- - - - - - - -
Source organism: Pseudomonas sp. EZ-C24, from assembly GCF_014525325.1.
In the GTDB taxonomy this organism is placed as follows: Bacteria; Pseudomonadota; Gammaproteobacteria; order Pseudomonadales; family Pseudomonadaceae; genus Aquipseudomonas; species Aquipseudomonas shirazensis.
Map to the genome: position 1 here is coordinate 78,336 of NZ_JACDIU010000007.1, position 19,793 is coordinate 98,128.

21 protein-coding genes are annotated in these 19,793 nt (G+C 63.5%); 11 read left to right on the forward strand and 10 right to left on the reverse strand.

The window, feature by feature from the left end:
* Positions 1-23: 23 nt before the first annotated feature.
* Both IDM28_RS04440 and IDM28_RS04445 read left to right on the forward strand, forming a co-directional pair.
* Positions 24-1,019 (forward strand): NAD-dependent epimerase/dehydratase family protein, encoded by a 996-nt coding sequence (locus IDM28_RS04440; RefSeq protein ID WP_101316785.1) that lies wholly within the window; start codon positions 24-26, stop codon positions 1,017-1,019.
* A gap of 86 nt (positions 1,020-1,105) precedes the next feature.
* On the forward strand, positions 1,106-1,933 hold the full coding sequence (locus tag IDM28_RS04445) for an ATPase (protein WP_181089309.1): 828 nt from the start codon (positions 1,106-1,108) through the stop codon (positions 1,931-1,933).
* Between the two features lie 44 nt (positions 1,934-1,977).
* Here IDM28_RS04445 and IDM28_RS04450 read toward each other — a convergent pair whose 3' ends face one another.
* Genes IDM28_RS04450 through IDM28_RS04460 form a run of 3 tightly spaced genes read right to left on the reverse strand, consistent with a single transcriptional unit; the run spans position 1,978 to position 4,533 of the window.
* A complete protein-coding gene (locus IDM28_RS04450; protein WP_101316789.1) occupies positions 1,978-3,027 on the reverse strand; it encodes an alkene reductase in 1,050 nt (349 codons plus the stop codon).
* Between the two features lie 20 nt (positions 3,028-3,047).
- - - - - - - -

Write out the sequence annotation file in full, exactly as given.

Source organism: Pseudomonas sp. EZ-C24, from assembly GCF_014525325.1.
In the GTDB taxonomy this organism is placed as follows: Bacteria; Pseudomonadota; Gammaproteobacteria; order Pseudomonadales; family Pseudomonadaceae; genus Aquipseudomonas; species Aquipseudomonas shirazensis.
Map to the genome: position 1 here is coordinate 78,336 of NZ_JACDIU010000007.1, position 19,793 is coordinate 98,128.

21 protein-coding genes are annotated in these 19,793 nt (G+C 63.5%); 11 read left to right on the forward strand and 10 right to left on the reverse strand.

The window, feature by feature from the left end:
* Positions 1-23: 23 nt before the first annotated feature.
* Both IDM28_RS04440 and IDM28_RS04445 read left to right on the forward strand, forming a co-directional pair.
* Positions 24-1,019 (forward strand): NAD-dependent epimerase/dehydratase family protein, encoded by a 996-nt coding sequence (locus IDM28_RS04440; RefSeq protein ID WP_101316785.1) that lies wholly within the window; start codon positions 24-26, stop codon positions 1,017-1,019.
* A gap of 86 nt (positions 1,020-1,105) precedes the next feature.
* On the forward strand, positions 1,106-1,933 hold the full coding sequence (locus tag IDM28_RS04445) for an ATPase (protein WP_181089309.1): 828 nt from the start codon (positions 1,106-1,108) through the stop codon (positions 1,931-1,933).
* Between the two features lie 44 nt (positions 1,934-1,977).
* Here IDM28_RS04445 and IDM28_RS04450 read toward each other — a convergent pair whose 3' ends face one another.
* Genes IDM28_RS04450 through IDM28_RS04460 form a run of 3 tightly spaced genes read right to left on the reverse strand, consistent with a single transcriptional unit; the run spans position 1,978 to position 4,533 of the window.
* A complete protein-coding gene (locus IDM28_RS04450; protein WP_101316789.1) occupies positions 1,978-3,027 on the reverse strand; it encodes an alkene reductase in 1,050 nt (349 codons plus the stop codon).
* Between the two features lie 20 nt (positions 3,028-3,047).